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Plastic production and use harm human health at every stage

Plastic production human health; Although much is heard about the impacts of plastic, they are generally associated with contamination

By Ground report
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Although much is heard about the impacts of plastic, they are generally associated with contamination or pollution and are linked to the final phase of its life cycle, when it is discarded. Now a new analysis, published in the Annals of Global Health, focuses on the effects of plastic from production to disposal on human health.

A review conducted by the Boston College Global Observatory on Planetary Health, in partnership with Australia’s Minderoo Foundation and the Centre Scientifique de Monaco, has concluded that current patterns of plastic production, use, and disposal are unsustainable and are causing significant harm to human health, as well as societal injustices.

The review found that the exponential increase in global plastic production is the main driver of these worsening harms, which are further amplified by low rates of recovery and recycling and the long persistence of plastic waste in the environment.

The report also identified coalminers, oil workers, gas field workers, and plastic production workers as being at particular risk of harm. As a result, world leaders have agreed to create a historic treaty on plastic waste.

A new report looks at the impacts of plastic production, use and disposal on people's health. The workers who extract raw materials to produce it and those who manufacture it directly are the most affected, since they have a greater risk of having different types of cancers, cardiovascular diseases and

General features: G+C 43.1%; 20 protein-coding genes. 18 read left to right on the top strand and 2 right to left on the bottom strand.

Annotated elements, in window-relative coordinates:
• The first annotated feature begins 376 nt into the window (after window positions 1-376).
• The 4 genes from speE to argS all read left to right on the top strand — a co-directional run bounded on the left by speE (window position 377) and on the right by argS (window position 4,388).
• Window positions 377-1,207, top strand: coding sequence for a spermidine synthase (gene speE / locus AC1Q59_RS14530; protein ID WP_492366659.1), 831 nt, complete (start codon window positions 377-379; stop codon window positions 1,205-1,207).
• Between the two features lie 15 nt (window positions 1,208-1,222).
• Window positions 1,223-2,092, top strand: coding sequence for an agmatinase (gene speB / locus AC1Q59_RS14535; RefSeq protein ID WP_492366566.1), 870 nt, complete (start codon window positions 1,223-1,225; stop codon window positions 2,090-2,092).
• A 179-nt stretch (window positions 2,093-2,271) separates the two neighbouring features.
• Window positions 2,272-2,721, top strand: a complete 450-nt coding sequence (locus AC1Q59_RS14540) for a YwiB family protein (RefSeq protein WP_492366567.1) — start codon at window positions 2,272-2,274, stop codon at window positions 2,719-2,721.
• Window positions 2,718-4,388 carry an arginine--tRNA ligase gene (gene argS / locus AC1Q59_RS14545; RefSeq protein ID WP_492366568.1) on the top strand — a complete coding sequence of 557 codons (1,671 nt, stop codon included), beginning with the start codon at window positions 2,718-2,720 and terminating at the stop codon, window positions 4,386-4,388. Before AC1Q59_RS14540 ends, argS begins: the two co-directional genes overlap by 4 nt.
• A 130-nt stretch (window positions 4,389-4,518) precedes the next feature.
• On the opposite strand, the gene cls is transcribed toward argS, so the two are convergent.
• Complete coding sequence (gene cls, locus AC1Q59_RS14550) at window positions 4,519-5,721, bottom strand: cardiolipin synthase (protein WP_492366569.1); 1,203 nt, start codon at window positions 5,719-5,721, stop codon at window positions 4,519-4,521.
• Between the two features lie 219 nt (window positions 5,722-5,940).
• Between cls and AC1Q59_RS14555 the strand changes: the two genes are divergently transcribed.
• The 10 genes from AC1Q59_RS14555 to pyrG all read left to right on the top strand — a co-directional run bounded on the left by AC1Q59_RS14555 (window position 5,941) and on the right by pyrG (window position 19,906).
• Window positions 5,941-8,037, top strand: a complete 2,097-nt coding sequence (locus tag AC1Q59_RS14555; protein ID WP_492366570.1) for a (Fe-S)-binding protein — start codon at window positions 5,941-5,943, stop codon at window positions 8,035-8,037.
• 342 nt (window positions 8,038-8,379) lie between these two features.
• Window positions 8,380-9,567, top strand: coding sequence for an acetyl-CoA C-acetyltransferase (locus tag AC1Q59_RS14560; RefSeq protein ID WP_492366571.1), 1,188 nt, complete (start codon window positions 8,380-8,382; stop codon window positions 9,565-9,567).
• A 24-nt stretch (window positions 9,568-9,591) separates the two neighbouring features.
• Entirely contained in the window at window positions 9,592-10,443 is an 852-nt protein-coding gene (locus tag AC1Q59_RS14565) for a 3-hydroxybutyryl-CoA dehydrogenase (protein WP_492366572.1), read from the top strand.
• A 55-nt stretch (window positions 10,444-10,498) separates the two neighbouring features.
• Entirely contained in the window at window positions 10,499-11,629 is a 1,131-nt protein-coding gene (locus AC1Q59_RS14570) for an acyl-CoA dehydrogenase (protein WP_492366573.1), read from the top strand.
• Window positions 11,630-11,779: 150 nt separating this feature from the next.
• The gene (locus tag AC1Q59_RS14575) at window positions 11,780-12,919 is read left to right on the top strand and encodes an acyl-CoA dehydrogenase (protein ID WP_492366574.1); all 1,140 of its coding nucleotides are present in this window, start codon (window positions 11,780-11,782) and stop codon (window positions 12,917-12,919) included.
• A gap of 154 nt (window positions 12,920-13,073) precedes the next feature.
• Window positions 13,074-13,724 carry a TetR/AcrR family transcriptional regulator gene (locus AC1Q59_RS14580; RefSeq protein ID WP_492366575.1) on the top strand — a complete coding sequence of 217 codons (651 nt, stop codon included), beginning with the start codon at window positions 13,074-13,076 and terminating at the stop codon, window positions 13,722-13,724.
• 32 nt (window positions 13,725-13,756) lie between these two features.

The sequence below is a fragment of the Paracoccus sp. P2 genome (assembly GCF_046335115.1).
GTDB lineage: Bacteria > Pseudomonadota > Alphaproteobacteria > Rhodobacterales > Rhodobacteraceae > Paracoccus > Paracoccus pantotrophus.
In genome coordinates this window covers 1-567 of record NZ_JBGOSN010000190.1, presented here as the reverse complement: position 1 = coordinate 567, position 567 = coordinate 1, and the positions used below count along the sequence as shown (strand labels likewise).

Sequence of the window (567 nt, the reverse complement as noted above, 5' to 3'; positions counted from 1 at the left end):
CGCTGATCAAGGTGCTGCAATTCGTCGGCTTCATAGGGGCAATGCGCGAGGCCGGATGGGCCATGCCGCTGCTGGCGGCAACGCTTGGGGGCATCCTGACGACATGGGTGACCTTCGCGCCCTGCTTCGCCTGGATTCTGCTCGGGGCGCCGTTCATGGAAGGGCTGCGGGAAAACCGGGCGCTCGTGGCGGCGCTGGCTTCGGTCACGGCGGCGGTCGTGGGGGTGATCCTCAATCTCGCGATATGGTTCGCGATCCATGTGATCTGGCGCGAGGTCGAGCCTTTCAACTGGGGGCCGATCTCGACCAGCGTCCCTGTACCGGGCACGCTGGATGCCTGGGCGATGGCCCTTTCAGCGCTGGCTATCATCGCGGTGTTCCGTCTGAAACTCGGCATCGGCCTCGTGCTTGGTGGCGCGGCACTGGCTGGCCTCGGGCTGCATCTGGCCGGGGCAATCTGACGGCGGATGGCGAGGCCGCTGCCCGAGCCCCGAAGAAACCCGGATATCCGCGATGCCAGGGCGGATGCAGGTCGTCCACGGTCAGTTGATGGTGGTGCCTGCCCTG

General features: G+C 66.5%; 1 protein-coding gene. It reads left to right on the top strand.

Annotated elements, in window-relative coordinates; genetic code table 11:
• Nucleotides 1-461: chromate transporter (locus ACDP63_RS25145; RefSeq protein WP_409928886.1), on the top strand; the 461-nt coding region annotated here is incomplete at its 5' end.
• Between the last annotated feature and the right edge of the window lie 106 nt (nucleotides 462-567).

Plastics have disproportionate impact on marginalized communities

According to experts, the report is one of the most comprehensive assessments to date of the risks posed by plastics to humans, the environment, and the economy throughout their lifecycle.

The commission found that plastics have a disproportionate impact on low-income communities, people of colour, and children.

To address these issues, the commission is urging negotiators of the United Nations Global Plastics Treaty to take bold action, such as capping plastic production, banning certain single-use plastics, and regulating the toxic chemicals used in plastics.

The treaty process was launched by countries in March 2022, with the aim of adopting it by 2024.

Plastics have an impact on people and the environment at every stage of their lifecycle, from production to disposal.

Workers and communities surrounding fossil fuel extraction and plastic production facilities are exposed to pollutants that can lead to various illnesses, including reproductive complications, lung cancer, diabetes, and asthma.

It is worth noting that most plastics are made from fossil fuels such as oil or natural gas.

Plastics production caps and bans

Dr. Philip Landrigan, a pediatrician, director at the Boston College Global Observatory on Planetary Health and lead author of the report,, there is an urgent need for a global cap on plastic production. Such a cap would allow for some plastic production but would prevent further growth in the coming years.

The report suggests that the fossil fuel industry is seeking new markets due to rising demand for renewable energy, which is contributing to the increasing production of plastics.

The commission behind the report is urging countries to not only cap plastic production but also ban avoidable plastics. Disposable single-use items currently make up approximately 35% to 40% of plastic use, and this percentage is expected to increase.

Jane Muncke, who is the managing director and chief scientific officer at the Food Packaging Forum (and was not involved with the report), emphasizes the importance of rethinking our use of plastics. She believes that we need to take control of why we use plastic in the first place.

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